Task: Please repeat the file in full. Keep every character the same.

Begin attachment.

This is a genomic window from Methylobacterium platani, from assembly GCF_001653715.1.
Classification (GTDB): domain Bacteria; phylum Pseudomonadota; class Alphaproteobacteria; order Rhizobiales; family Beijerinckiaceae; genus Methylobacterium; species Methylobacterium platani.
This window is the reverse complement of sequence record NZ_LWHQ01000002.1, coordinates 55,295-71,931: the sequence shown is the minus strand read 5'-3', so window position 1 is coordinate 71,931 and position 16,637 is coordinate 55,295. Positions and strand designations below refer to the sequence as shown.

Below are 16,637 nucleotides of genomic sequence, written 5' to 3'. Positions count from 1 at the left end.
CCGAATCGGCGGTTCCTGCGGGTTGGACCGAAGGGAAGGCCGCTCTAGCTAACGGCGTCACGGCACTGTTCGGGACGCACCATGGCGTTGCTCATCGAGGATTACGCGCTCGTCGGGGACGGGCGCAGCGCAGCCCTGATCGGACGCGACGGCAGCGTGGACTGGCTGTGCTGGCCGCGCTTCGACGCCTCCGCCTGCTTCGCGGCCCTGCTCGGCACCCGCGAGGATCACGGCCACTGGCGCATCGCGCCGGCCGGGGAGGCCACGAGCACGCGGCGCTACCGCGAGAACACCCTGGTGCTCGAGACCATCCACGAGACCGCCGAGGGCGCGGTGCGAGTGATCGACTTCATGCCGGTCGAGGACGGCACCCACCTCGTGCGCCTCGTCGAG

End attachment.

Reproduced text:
This is a genomic window from Methylobacterium platani, from assembly GCF_001653715.1.
Classification (GTDB): domain Bacteria; phylum Pseudomonadota; class Alphaproteobacteria; order Rhizobiales; family Beijerinckiaceae; genus Methylobacterium; species Methylobacterium platani.
This window is the reverse complement of sequence record NZ_LWHQ01000002.1, coordinates 55,295-71,931: the sequence shown is the minus strand read 5'-3', so window position 1 is coordinate 71,931 and position 16,637 is coordinate 55,295. Positions and strand designations below refer to the sequence as shown.

Below are 16,637 nucleotides of genomic sequence, written 5' to 3'. Positions count from 1 at the left end.
CCGAATCGGCGGTTCCTGCGGGTTGGACCGAAGGGAAGGCCGCTCTAGCTAACGGCGTCACGGCACTGTTCGGGACGCACCATGGCGTTGCTCATCGAGGATTACGCGCTCGTCGGGGACGGGCGCAGCGCAGCCCTGATCGGACGCGACGGCAGCGTGGACTGGCTGTGCTGGCCGCGCTTCGACGCCTCCGCCTGCTTCGCGGCCCTGCTCGGCACCCGCGAGGATCACGGCCACTGGCGCATCGCGCCGGCCGGGGAGGCCACGAGCACGCGGCGCTACCGCGAGAACACCCTGGTGCTCGAGACCATCCACGAGACCGCCGAGGGCGCGGTGCGAGTGATCGACTTCATGCCGGTCGAGGACGGCACCCACCTCGTGCGCCTCGTCGAG